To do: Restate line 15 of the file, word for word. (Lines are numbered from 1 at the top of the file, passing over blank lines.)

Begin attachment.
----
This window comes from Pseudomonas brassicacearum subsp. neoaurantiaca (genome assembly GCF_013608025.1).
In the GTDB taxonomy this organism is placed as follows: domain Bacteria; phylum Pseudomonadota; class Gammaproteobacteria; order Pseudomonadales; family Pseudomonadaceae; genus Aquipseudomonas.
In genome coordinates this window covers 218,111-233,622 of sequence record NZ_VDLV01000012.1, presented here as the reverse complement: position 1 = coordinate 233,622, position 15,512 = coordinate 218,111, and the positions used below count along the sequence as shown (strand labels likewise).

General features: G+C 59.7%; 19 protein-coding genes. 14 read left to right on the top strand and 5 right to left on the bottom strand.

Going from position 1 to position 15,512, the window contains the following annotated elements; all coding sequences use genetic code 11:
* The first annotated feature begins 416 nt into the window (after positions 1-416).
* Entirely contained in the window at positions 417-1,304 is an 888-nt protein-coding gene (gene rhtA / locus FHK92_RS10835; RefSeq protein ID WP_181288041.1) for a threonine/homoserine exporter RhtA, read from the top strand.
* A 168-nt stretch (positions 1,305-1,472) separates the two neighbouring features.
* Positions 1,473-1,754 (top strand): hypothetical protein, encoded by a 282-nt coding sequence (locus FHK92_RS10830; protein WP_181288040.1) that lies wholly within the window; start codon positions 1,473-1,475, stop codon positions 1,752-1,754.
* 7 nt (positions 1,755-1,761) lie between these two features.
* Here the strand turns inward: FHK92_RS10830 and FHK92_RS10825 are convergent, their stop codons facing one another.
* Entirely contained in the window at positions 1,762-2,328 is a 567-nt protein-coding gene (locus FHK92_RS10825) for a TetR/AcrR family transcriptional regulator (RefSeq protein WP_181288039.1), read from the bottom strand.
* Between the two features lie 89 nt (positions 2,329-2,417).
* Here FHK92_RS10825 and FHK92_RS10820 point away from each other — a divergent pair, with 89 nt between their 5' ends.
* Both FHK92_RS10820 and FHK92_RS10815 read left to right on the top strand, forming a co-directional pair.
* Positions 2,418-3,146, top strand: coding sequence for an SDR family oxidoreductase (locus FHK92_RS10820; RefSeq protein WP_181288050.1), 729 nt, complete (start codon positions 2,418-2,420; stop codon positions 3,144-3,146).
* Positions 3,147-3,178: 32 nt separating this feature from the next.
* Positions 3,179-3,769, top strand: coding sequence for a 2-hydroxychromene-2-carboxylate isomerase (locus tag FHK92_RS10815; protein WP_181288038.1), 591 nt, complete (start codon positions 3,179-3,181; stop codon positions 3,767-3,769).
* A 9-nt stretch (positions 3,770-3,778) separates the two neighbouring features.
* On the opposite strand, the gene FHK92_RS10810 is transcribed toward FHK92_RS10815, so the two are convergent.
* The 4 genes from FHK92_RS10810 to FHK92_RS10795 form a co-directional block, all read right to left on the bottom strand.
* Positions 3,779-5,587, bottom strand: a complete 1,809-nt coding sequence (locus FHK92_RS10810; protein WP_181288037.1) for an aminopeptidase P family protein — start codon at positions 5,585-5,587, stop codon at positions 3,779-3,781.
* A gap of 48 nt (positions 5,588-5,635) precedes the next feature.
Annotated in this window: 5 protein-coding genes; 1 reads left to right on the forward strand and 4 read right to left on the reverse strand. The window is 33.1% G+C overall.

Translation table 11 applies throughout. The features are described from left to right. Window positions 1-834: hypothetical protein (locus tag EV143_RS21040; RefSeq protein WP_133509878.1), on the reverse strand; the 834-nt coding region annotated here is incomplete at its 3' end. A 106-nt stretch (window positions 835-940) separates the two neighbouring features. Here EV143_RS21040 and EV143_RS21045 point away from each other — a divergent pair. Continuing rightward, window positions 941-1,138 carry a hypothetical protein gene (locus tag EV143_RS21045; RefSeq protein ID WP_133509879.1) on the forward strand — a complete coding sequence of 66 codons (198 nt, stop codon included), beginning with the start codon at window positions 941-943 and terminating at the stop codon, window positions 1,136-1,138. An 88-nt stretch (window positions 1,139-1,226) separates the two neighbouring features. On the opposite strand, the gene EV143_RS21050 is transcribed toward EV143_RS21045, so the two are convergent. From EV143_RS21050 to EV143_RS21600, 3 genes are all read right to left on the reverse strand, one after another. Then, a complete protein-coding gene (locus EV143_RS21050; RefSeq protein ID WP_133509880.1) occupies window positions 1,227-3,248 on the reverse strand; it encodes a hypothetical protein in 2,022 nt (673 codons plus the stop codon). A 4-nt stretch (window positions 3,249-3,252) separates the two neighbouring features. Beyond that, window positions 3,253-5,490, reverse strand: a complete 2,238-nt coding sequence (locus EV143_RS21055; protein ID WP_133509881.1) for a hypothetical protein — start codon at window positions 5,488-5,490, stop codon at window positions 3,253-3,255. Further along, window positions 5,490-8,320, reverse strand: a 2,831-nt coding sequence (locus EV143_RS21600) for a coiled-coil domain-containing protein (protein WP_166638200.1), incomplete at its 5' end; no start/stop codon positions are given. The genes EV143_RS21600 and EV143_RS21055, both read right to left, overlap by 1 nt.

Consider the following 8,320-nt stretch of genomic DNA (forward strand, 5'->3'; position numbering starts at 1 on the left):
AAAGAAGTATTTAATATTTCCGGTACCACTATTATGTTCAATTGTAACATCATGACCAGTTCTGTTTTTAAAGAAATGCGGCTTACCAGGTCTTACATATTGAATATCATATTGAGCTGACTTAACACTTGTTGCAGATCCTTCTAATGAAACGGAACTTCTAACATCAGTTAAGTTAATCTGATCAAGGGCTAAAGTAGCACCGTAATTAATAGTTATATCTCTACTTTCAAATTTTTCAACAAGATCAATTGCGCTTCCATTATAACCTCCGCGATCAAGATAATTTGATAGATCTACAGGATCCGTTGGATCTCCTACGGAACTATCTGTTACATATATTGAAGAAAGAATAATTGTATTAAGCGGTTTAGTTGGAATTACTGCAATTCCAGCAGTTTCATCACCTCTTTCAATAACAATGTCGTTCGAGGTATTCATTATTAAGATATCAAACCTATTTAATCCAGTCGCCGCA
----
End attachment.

* Both FHK92_RS10820 and FHK92_RS10815 read left to right on the top strand, forming a co-directional pair.